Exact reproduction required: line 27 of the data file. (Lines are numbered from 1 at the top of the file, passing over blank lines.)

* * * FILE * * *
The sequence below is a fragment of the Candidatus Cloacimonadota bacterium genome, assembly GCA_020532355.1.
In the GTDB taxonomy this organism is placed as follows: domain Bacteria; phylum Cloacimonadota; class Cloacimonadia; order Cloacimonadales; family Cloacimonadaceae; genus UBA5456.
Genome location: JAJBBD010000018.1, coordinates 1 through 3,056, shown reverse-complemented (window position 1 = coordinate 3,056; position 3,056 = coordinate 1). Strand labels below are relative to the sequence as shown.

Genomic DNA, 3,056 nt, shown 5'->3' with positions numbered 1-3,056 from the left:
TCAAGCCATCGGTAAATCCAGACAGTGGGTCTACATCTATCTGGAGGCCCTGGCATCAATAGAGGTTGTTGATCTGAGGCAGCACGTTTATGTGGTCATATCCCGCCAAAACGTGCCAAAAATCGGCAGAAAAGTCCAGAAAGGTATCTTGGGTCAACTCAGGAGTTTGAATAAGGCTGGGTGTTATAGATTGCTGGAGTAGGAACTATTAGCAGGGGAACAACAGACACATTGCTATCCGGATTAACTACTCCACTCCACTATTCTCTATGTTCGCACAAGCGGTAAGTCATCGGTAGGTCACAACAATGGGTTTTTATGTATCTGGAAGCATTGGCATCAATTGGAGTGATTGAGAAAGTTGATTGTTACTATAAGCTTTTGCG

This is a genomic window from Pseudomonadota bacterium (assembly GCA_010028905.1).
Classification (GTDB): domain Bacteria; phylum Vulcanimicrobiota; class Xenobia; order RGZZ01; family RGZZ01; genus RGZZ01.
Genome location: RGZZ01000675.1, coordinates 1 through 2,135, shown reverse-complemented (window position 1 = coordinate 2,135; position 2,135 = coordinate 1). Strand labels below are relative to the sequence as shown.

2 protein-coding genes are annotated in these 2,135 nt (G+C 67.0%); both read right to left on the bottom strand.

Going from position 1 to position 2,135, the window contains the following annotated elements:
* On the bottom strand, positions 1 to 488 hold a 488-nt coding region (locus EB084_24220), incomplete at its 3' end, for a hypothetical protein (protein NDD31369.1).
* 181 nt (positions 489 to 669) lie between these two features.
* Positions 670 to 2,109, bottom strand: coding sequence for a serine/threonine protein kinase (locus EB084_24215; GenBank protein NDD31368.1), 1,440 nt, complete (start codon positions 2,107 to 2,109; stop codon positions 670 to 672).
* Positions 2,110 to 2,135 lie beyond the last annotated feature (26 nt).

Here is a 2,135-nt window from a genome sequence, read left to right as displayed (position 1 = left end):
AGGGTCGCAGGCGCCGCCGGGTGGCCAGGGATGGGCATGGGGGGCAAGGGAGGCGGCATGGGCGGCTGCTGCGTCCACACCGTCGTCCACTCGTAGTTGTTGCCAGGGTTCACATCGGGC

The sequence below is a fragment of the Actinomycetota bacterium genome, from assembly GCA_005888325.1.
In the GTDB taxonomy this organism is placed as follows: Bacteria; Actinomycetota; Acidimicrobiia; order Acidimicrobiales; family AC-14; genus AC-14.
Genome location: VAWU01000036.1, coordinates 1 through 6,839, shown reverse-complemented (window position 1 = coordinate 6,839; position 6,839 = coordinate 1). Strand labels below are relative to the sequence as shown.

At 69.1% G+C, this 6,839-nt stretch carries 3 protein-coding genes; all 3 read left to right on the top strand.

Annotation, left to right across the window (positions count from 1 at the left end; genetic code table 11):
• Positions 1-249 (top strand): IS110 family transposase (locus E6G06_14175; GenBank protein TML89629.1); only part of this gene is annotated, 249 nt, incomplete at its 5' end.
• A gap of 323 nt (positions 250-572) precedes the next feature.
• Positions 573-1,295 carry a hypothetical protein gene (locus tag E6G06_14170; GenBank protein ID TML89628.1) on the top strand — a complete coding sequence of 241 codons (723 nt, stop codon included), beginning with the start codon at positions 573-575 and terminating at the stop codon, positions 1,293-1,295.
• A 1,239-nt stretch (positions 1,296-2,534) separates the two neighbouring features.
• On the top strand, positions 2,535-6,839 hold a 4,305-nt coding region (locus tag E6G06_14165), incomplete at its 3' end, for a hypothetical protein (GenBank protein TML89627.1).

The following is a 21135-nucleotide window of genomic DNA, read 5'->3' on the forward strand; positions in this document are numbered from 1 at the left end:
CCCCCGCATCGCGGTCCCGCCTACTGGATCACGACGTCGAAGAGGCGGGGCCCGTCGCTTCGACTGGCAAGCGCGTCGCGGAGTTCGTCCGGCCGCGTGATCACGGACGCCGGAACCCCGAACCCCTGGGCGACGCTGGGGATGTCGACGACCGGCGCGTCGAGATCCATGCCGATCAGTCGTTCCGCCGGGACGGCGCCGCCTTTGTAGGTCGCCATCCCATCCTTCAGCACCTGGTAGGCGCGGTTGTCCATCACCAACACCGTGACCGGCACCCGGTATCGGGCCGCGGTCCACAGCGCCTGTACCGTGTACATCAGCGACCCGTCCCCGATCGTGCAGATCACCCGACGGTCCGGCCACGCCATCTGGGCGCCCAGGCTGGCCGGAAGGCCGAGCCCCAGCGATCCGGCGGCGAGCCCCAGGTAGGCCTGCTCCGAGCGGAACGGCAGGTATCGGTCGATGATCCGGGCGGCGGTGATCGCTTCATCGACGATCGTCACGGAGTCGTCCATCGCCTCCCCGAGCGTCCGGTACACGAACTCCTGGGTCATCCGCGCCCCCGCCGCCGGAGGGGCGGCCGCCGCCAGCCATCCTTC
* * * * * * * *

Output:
The following is a 21135-nucleotide window of genomic DNA, read 5'->3' on the forward strand; positions in this document are numbered from 1 at the left end: